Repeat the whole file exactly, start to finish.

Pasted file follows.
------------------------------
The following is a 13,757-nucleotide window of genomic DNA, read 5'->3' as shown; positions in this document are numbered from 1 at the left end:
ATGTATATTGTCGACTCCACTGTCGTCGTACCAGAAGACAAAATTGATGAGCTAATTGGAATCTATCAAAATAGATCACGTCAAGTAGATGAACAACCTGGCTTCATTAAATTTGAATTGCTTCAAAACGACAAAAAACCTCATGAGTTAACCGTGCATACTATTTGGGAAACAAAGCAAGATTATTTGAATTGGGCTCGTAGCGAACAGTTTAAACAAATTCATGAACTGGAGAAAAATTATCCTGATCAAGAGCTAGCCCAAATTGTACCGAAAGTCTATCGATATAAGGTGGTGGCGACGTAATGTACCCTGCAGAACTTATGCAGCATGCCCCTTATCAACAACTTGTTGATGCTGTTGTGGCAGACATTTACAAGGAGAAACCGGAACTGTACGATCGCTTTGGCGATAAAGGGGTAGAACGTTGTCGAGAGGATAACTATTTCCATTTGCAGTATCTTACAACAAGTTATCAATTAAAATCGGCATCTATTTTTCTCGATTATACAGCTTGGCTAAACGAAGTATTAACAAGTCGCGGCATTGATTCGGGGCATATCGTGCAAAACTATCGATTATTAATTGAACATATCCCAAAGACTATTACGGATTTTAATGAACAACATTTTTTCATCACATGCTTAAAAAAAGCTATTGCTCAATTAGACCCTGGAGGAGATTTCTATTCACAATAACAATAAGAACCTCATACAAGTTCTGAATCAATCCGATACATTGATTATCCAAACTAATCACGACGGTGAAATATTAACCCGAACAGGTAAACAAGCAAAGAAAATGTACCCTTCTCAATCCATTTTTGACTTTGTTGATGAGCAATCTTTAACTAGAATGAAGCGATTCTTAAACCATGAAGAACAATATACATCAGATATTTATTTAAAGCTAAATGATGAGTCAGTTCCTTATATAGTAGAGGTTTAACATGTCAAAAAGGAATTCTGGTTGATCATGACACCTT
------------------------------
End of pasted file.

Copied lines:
The following is a 13,757-nucleotide window of genomic DNA, read 5'->3' as shown; positions in this document are numbered from 1 at the left end:
ATGTATATTGTCGACTCCACTGTCGTCGTACCAGAAGACAAAATTGATGAGCTAATTGGAATCTATCAAAATAGATCACGTCAAGTAGATGAACAACCTGGCTTCATTAAATTTGAATTGCTTCAAAACGACAAAAAACCTCATGAGTTAACCGTGCATACTATTTGGGAAACAAAGCAAGATTATTTGAATTGGGCTCGTAGCGAACAGTTTAAACAAATTCATGAACTGGAGAAAAATTATCCTGATCAAGAGCTAGCCCAAATTGTACCGAAAGTCTATCGATATAAGGTGGTGGCGACGTAATGTACCCTGCAGAACTTATGCAGCATGCCCCTTATCAACAACTTGTTGATGCTGTTGTGGCAGACATTTACAAGGAGAAACCGGAACTGTACGATCGCTTTGGCGATAAAGGGGTAGAACGTTGTCGAGAGGATAACTATTTCCATTTGCAGTATCTTACAACAAGTTATCAATTAAAATCGGCATCTATTTTTCTCGATTATACAGCTTGGCTAAACGAAGTATTAACAAGTCGCGGCATTGATTCGGGGCATATCGTGCAAAACTATCGATTATTAATTGAACATATCCCAAAGACTATTACGGATTTTAATGAACAACATTTTTTCATCACATGCTTAAAAAAAGCTATTGCTCAATTAGACCCTGGAGGAGATTTCTATTCACAATAACAATAAGAACCTCATACAAGTTCTGAATCAATCCGATACATTGATTATCCAAACTAATCACGACGGTGAAATATTAACCCGAACAGGTAAACAAGCAAAGAAAATGTACCCTTCTCAATCCATTTTTGACTTTGTTGATGAGCAATCTTTAACTAGAATGAAGCGATTCTTAAACCATGAAGAACAATATACATCAGATATTTATTTAAAGCTAAATGATGAGTCAGTTCCTTATATAGTAGAGGTTTAACATGTCAAAAAGGAATTCTGGTTGATCATGACACCTT